Ahh, so you could just respond to the question, “What is your least favorite vegetable?” with the answer for “What was the name of your favorite pet?” Yup! Because if you’re answering all of the same questions the same way, it’ll only make it easier for hackers to access multiple accounts of yours if they crack the code for one.
7. Track your transactions.
So, should we just eschew online banking altogether? Maurer suggests no. Online banking provides significant benefits and makes it easier for people to access financial services, for example, for people that are less mobile or in rural areas. Most of the big financial companies have some of the best security systems and protocols, so we’re better off getting to know and understand these protocols than we are keeping our heads in the proverbial sand.
And even then, it’s still entirely possible that your information will be stolen. There’s only so much we can do to proactively forestall this eventuality. So, one of the best ways to ensure any damage is limited is one of the most old-fashioned: track your transactions.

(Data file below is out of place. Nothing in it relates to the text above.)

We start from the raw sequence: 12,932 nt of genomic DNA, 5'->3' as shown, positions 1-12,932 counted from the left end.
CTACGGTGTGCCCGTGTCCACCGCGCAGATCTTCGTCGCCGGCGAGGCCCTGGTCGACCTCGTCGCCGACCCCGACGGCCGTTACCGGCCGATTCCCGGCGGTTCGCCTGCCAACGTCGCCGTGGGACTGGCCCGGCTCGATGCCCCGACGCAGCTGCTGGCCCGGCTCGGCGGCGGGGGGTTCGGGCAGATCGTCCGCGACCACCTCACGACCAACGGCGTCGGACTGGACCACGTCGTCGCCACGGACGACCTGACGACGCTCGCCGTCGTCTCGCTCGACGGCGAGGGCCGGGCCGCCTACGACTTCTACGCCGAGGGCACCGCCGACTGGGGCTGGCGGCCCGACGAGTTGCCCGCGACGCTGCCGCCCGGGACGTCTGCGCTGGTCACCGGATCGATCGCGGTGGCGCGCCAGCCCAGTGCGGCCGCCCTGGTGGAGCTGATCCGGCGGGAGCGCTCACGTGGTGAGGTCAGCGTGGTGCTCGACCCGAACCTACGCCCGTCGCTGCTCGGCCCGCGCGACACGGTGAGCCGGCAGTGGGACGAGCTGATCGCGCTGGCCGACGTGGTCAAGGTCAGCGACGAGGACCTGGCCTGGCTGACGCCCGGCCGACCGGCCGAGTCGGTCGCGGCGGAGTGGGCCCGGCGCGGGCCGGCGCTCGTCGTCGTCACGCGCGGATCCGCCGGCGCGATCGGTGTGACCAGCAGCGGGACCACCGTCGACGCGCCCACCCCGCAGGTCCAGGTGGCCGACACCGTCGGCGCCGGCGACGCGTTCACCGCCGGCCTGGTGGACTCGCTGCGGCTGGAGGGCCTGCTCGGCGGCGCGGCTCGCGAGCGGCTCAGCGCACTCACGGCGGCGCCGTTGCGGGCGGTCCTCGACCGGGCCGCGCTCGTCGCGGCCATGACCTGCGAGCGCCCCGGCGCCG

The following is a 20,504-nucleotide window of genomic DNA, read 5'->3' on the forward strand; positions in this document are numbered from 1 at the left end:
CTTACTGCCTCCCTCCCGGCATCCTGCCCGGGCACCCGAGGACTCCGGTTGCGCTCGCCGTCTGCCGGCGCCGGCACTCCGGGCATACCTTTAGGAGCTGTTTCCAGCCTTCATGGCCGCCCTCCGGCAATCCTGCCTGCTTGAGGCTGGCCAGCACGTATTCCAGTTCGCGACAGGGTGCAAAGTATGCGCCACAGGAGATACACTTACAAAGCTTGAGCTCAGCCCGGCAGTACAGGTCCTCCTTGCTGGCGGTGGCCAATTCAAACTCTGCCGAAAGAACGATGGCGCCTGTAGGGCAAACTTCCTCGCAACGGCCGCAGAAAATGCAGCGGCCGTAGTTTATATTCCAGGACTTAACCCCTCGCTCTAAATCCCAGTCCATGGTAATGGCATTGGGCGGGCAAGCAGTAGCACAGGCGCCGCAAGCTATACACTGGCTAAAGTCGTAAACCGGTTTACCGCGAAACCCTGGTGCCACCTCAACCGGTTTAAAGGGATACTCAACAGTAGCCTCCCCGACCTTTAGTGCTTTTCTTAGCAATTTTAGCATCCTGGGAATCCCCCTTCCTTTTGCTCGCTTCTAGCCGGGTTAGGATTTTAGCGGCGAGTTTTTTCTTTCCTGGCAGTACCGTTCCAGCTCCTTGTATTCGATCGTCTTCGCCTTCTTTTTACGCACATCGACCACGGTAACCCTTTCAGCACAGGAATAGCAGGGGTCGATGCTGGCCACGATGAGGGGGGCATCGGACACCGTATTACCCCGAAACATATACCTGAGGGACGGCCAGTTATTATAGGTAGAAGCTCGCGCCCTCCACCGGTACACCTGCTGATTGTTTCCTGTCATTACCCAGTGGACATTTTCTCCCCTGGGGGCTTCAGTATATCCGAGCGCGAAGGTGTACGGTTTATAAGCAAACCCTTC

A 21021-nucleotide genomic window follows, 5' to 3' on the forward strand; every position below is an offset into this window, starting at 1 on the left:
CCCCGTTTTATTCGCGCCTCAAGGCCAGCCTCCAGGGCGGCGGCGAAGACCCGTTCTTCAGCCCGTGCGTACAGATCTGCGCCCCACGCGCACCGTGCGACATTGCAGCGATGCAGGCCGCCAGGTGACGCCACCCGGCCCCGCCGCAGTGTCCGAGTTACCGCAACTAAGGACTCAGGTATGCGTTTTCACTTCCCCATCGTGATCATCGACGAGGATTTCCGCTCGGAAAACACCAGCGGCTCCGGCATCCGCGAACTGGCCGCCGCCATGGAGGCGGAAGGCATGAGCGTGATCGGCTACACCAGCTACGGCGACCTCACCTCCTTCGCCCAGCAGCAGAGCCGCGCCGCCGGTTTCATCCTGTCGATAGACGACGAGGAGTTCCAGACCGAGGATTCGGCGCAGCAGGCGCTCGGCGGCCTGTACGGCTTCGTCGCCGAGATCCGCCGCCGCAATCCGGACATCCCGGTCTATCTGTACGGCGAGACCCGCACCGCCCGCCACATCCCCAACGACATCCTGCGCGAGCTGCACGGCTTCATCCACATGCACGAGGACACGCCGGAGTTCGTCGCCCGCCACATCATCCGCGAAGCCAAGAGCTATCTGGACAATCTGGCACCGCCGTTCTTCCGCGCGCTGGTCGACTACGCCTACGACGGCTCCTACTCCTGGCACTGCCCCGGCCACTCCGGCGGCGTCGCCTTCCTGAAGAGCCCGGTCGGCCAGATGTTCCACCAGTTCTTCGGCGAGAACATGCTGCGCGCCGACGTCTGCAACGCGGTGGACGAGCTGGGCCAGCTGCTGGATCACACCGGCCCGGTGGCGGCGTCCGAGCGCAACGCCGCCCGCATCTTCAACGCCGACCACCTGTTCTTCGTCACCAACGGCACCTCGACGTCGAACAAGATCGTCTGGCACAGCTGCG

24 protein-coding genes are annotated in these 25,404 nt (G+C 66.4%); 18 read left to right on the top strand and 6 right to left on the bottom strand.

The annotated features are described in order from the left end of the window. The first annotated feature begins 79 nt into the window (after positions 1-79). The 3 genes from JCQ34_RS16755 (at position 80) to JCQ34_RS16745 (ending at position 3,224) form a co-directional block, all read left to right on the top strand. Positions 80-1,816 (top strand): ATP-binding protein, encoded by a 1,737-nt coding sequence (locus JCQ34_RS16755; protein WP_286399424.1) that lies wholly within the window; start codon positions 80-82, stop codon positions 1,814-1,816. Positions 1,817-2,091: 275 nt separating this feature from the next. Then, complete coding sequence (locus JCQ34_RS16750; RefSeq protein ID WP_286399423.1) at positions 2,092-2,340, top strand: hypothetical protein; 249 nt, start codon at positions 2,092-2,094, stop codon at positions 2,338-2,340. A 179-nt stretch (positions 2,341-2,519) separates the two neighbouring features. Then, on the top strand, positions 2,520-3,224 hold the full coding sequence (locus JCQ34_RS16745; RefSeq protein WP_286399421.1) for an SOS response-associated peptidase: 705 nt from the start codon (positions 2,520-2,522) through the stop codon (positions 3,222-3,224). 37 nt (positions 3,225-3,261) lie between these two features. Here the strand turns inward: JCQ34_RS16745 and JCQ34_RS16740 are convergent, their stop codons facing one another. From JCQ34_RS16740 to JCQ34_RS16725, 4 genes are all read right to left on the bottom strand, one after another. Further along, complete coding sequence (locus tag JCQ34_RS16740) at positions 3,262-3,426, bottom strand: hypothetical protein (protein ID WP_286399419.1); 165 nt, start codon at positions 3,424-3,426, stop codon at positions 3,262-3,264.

I do this weekly as part of my budgeting process using a top-notch third-party software while Dr. Maurer does it monthly using, of all things, a paper statement that he can scan and check off.
So, what about AI?
This, Maurer suggests, is actually a good-news-bad-news story. The bad news is that the advent of AI has made it even easier for foreign criminals to seamlessly translate their cryptic false messages into fluid English and other languages to target their victims. But, it’s not all bad news. AI’s ability to rewrite more secure website code may actually help enhance the security of more sites and applications overall.
As you look at the above list, what is something you can do to improve your personal cybersecurity defense systems?
“It really is about putting a few things in place so that you’re better protected than you currently are, and that will make a huge difference and will make it so much harder for any cyber criminal to really get at you or your money.” Take it from Tim Maurer. Dr. Tim Maurer, a leading cybersecurity expert, that is.